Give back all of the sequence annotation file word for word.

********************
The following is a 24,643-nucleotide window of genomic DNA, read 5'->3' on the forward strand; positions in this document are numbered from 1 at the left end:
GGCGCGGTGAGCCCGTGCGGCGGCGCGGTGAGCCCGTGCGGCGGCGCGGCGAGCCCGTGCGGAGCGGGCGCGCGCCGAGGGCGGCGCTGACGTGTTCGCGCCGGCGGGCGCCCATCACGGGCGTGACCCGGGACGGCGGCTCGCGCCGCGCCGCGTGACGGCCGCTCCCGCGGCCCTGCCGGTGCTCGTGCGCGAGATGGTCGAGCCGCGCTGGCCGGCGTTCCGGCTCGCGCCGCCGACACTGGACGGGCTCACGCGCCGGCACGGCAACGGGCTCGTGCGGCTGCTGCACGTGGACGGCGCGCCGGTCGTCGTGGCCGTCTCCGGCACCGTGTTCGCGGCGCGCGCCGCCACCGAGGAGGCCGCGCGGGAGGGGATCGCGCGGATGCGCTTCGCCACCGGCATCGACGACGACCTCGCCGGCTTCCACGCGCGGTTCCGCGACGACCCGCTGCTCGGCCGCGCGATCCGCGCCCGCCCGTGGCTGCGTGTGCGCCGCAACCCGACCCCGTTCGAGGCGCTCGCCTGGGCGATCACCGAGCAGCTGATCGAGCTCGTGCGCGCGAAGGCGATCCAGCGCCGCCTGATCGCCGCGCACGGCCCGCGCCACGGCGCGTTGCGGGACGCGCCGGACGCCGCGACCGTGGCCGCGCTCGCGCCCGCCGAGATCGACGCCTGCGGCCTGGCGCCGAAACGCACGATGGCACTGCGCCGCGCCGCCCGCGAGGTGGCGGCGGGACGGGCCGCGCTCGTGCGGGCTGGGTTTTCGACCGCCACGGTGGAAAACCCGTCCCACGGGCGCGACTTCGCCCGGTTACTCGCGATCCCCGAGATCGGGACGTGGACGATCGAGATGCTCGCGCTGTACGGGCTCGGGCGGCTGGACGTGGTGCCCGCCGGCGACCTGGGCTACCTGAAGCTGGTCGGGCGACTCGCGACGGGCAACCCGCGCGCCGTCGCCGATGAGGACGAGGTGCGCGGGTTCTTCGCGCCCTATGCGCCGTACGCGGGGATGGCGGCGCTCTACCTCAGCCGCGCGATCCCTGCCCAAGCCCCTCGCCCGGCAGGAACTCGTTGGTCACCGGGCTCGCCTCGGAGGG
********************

The following is a 24,643-nucleotide window of genomic DNA, read 5'->3' on the forward strand; positions in this document are numbered from 1 at the left end:
GGCGCGGTGAGCCCGTGCGGCGGCGCGGTGAGCCCGTGCGGCGGCGCGGCGAGCCCGTGCGGAGCGGGCGCGCGCCGAGGGCGGCGCTGACGTGTTCGCGCCGGCGGGCGCCCATCACGGGCGTGACCCGGGACGGCGGCTCGCGCCGCGCCGCGTGACGGCCGCTCCCGCGGCCCTGCCGGTGCTCGTGCGCGAGATGGTCGAGCCGCGCTGGCCGGCGTTCCGGCTCGCGCCGCCGACACTGGACGGGCTCACGCGCCGGCACGGCAACGGGCTCGTGCGGCTGCTGCACGTGGACGGCGCGCCGGTCGTCGTGGCCGTCTCCGGCACCGTGTTCGCGGCGCGCGCCGCCACCGAGGAGGCCGCGCGGGAGGGGATCGCGCGGATGCGCTTCGCCACCGGCATCGACGACGACCTCGCCGGCTTCCACGCGCGGTTCCGCGACGACCCGCTGCTCGGCCGCGCGATCCGCGCCCGCCCGTGGCTGCGTGTGCGCCGCAACCCGACCCCGTTCGAGGCGCTCGCCTGGGCGATCACCGAGCAGCTGATCGAGCTCGTGCGCGCGAAGGCGATCCAGCGCCGCCTGATCGCCGCGCACGGCCCGCGCCACGGCGCGTTGCGGGACGCGCCGGACGCCGCGACCGTGGCCGCGCTCGCGCCCGCCGAGATCGACGCCTGCGGCCTGGCGCCGAAACGCACGATGGCACTGCGCCGCGCCGCCCGCGAGGTGGCGGCGGGACGGGCCGCGCTCGTGCGGGCTGGGTTTTCGACCGCCACGGTGGAAAACCCGTCCCACGGGCGCGACTTCGCCCGGTTACTCGCGATCCCCGAGATCGGGACGTGGACGATCGAGATGCTCGCGCTGTACGGGCTCGGGCGGCTGGACGTGGTGCCCGCCGGCGACCTGGGCTACCTGAAGCTGGTCGGGCGACTCGCGACGGGCAACCCGCGCGCCGTCGCCGATGAGGACGAGGTGCGCGGGTTCTTCGCGCCCTATGCGCCGTACGCGGGGATGGCGGCGCTCTACCTCAGCCGCGCGATCCCTGCCCAAGCCCCTCGCCCGGCAGGAACTCGTTGGTCACCGGGCTCGCCTCGGAGGG